Second, the broken windows model suggests that such low level disorder motivates later more serious crimes. The theory posits that signs of decline and disorder—whether piles of trash, graffiti, or beggars on the street—encourage more serious crimes in the future, since disorder and crime are usually inextricably linked in a kind of developmental sequence.75 A fundamental goal of law enforcement must be creating perceptions that the authorities care about public order and engage in efforts to control it by dealing with the petty crimes which are central to community concerns.

These arguments led to a strategy for proactive crime control, where the police targeted minor lifestyle crimes before those conditions could lead people to engage in more serious crimes. The broken windows model was supported by research conducted at that time on the gains resulting from proactive policing,76 as well as by the results of psychological experiments.77 The broken windows theory has shaped policing models for the last thirty years. For example, in 2014, Commissioner Bill Bratton “endorsed this model and stated it still shapes his policies for the [New York Police Department].”78

The broken windows model brings the police into more frequent non-voluntary contact with the public. In those contacts, the police are rule enforcers who bring the possibility of arrest or other sanctions as an implied context for their interactions with people on the street or in cars. It is not just more frequent contact that matters. When people are committing minor crimes, a further issue is whether the police use their discretion and just warn or admonish them as opposed to citing, arresting or incarcerating those individuals. The key argument of broken windows is that the police should draw these people into the formal criminal justice system rather than treating their minor crimes informally.

2. Zero tolerance policing.79

An early extension of the broken windows model in New York City was the idea of zero tolerance policing.80 The police engaged in more widespread arrests for minor crimes—for example, vandalism, public intoxication, marijuana possession, public urination, or even drinking beer on one’s front steps. This policy has been described by police leaders as based upon the “broken windows” theory because the people targeted were committing crimes that typically had been ignored by many traditional police officers or responded to with an informal warning.81 The underlying model was that widespread arrests for such minor crimes would deter later major crimes. For most such arrests, people would spend a brief time in jail, sometimes pay a fine, and often end up with a criminal record.82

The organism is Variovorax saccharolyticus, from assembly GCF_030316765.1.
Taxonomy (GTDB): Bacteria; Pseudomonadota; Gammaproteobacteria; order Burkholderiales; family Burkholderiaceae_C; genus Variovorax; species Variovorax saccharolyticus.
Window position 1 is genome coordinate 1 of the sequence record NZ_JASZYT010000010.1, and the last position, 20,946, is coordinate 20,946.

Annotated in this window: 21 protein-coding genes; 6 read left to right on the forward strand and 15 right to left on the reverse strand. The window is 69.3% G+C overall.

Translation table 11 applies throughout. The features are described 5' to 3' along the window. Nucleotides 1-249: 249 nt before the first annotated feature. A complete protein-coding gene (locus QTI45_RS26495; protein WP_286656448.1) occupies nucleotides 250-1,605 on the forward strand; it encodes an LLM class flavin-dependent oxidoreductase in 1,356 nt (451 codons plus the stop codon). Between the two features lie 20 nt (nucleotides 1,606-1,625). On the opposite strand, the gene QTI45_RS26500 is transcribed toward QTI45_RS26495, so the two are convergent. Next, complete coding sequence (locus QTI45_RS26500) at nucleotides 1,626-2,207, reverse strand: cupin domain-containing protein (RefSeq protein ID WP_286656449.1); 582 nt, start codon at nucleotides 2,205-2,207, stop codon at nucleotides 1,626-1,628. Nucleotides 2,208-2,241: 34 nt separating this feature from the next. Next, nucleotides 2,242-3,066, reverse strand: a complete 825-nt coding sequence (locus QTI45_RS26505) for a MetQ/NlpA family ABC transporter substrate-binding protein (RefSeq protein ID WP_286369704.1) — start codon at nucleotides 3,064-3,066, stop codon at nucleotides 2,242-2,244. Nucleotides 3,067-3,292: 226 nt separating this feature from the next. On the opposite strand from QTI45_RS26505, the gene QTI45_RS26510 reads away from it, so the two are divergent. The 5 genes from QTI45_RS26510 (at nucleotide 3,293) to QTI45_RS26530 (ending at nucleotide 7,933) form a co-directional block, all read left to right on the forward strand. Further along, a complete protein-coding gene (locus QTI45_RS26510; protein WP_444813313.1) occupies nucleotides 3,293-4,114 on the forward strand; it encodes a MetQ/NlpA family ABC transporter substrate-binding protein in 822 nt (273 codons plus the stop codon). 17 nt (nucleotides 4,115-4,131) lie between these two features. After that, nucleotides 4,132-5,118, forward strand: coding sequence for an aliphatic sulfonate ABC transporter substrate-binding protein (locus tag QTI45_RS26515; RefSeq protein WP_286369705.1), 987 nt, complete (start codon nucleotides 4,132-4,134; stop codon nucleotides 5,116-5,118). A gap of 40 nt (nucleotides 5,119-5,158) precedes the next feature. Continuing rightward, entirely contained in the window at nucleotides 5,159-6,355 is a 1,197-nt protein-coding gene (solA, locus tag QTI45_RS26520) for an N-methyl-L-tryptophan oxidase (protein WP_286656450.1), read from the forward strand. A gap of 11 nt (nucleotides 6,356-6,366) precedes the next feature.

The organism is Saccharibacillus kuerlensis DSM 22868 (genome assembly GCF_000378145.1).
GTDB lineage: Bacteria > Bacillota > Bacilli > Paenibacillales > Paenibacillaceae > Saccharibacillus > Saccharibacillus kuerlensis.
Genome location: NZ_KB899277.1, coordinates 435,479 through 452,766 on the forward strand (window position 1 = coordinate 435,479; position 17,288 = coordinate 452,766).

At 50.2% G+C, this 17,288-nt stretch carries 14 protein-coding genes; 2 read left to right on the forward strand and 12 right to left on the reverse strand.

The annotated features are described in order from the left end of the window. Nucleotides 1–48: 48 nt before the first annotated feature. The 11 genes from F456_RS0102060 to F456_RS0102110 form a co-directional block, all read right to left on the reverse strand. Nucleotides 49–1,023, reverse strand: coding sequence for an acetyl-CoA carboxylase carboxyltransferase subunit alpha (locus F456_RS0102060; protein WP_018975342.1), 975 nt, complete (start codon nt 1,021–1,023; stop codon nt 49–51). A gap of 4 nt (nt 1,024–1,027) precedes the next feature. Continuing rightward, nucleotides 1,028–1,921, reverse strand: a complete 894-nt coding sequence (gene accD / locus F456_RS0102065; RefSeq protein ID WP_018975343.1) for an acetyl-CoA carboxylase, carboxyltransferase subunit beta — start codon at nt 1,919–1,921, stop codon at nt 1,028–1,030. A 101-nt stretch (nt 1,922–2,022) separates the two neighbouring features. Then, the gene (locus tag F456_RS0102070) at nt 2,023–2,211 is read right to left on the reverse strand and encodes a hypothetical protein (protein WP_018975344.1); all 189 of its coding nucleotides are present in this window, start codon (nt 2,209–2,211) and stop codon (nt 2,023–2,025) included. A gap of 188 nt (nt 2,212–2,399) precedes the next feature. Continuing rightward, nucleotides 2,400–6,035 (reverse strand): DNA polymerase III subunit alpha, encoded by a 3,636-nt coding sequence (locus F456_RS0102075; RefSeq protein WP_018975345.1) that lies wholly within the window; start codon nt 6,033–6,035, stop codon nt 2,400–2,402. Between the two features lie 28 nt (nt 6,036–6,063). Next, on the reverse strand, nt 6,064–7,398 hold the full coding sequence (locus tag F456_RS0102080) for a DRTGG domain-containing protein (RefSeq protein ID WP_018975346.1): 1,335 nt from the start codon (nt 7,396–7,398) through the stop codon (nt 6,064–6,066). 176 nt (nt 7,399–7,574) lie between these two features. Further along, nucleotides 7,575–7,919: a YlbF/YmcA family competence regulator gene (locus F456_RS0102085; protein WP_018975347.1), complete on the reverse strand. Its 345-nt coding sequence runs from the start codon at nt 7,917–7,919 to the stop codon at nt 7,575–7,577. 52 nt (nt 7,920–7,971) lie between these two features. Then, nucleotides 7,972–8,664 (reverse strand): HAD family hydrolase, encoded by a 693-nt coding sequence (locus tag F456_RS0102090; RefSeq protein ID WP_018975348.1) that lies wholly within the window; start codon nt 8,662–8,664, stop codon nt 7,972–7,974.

While based upon the premises of the broken windows theory, “zero-tolerance practices expanded beyond one of the important underlying ideas of the original broken windows model. In the original model the police were directed to focus on those individuals whose behavior was viewed by the community as outside of the widely agreed upon rules of everyday social order (i.e. outside the communities’ shared normative consensus about appropriate behavior). In other words, the original model “reflected the norms of the general community,” which included disapproval of “disreputable or obstreperous or unpredictable people: panhandlers, drunks, addicts, rowdy teenagers, prostitutes, loiterers, and the mentally disturbed.”83

The expansion of zero-tolerance policing increasingly led the police to draw an ever bigger segment of the people in the community into the criminal justice system for minor lifestyle crimes, rather than primarily dealing with a small group of outsiders or “marginal” people.84 Drawing people into the system involves arrest, which is a ceremony of degradation that changes a free person into a criminal defendant, with all the attendant social meanings, physical discomforts, and civil burdens.85 Instead of feeling that they are within the law-abiding community and condemning some smaller groups of socially marginal “deviants,” a larger group of residents found themselves being excluded from the category of “decent people” and socially marginalized by the police.86 Because the original goal of the broken windows model was to show police responsiveness the targets of police action were a small group of people that most others in the community would view as acting inappropriately. However, the goal was to build support from the larger community rather than causing people in the community to more broadly feel that the police suspect them of misconduct and are targeting them for criminal sanctioning.

3. Stop, question, and frisk.